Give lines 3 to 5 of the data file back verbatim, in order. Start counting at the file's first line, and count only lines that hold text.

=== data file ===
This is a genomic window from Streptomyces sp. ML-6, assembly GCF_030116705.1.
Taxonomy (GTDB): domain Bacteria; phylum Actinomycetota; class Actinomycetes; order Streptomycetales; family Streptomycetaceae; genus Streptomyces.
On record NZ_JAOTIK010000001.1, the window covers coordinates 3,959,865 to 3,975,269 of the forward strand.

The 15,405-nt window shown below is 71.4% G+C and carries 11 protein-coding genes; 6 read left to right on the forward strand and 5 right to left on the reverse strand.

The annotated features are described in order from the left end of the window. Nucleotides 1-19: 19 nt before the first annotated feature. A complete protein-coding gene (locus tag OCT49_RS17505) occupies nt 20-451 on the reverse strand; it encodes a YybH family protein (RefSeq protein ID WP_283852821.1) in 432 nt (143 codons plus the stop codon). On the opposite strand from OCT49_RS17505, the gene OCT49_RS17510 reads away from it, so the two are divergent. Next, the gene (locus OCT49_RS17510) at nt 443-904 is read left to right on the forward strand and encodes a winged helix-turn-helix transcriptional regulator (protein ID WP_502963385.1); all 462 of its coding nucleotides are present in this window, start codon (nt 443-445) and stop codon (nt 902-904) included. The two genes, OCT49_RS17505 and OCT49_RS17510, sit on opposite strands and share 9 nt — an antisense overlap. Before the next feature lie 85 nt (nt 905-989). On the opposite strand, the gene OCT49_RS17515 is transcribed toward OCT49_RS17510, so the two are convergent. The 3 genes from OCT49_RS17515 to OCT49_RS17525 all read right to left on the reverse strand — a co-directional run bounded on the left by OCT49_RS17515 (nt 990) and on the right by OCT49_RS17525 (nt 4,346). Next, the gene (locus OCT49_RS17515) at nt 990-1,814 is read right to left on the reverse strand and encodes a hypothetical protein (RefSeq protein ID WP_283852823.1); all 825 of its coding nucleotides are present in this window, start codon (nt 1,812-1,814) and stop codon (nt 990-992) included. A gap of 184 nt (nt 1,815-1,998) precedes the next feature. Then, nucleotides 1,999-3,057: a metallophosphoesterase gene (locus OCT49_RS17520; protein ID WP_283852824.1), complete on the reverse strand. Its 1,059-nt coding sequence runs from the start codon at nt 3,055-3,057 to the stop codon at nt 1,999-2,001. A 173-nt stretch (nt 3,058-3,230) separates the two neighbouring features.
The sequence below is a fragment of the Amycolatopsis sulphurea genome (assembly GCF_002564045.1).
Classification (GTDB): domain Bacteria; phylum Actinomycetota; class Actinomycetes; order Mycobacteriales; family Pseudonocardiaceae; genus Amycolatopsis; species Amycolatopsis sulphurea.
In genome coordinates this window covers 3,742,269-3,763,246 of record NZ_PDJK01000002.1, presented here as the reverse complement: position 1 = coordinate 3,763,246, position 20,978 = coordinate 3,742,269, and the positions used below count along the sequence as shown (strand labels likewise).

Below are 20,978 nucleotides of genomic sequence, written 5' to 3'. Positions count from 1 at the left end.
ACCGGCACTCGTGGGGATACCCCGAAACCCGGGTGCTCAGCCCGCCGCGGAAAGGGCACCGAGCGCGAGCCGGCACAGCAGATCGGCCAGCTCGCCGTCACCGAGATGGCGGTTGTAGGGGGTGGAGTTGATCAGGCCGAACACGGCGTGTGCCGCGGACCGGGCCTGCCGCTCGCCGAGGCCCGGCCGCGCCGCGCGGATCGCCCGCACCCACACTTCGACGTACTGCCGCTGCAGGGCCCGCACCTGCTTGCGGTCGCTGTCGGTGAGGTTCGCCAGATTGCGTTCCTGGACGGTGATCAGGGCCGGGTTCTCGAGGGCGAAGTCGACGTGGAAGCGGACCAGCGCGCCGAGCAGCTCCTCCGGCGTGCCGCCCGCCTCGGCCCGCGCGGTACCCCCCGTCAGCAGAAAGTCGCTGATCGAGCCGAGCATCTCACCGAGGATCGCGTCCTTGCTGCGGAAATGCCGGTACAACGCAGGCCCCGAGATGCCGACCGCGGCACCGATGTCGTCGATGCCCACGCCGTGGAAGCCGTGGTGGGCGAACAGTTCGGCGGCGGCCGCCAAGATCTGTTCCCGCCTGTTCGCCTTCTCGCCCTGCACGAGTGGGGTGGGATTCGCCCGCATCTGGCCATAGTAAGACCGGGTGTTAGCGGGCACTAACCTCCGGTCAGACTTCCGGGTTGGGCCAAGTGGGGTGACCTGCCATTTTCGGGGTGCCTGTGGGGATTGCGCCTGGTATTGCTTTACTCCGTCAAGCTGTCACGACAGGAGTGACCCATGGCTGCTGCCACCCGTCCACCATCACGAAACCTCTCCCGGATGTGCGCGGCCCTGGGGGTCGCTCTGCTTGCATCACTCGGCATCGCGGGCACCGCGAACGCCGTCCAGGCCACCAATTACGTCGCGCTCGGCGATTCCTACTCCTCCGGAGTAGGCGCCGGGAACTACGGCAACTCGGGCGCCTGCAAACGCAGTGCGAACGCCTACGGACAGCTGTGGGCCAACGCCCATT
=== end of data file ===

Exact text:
On record NZ_JAOTIK010000001.1, the window covers coordinates 3,959,865 to 3,975,269 of the forward strand.

The 15,405-nt window shown below is 71.4% G+C and carries 11 protein-coding genes; 6 read left to right on the forward strand and 5 right to left on the reverse strand.

The annotated features are described in order from the left end of the window. Nucleotides 1-19: 19 nt before the first annotated feature. A complete protein-coding gene (locus tag OCT49_RS17505) occupies nt 20-451 on the reverse strand; it encodes a YybH family protein (RefSeq protein ID WP_283852821.1) in 432 nt (143 codons plus the stop codon). On the opposite strand from OCT49_RS17505, the gene OCT49_RS17510 reads away from it, so the two are divergent. Next, the gene (locus OCT49_RS17510) at nt 443-904 is read left to right on the forward strand and encodes a winged helix-turn-helix transcriptional regulator (protein ID WP_502963385.1); all 462 of its coding nucleotides are present in this window, start codon (nt 443-445) and stop codon (nt 902-904) included. The two genes, OCT49_RS17505 and OCT49_RS17510, sit on opposite strands and share 9 nt — an antisense overlap. Before the next feature lie 85 nt (nt 905-989). On the opposite strand, the gene OCT49_RS17515 is transcribed toward OCT49_RS17510, so the two are convergent. The 3 genes from OCT49_RS17515 to OCT49_RS17525 all read right to left on the reverse strand — a co-directional run bounded on the left by OCT49_RS17515 (nt 990) and on the right by OCT49_RS17525 (nt 4,346). Next, the gene (locus OCT49_RS17515) at nt 990-1,814 is read right to left on the reverse strand and encodes a hypothetical protein (RefSeq protein ID WP_283852823.1); all 825 of its coding nucleotides are present in this window, start codon (nt 1,812-1,814) and stop codon (nt 990-992) included. A gap of 184 nt (nt 1,815-1,998) precedes the next feature. Then, nucleotides 1,999-3,057: a metallophosphoesterase gene (locus OCT49_RS17520; protein ID WP_283852824.1), complete on the reverse strand. Its 1,059-nt coding sequence runs from the start codon at nt 3,055-3,057 to the stop codon at nt 1,999-2,001. A 173-nt stretch (nt 3,058-3,230) separates the two neighbouring features.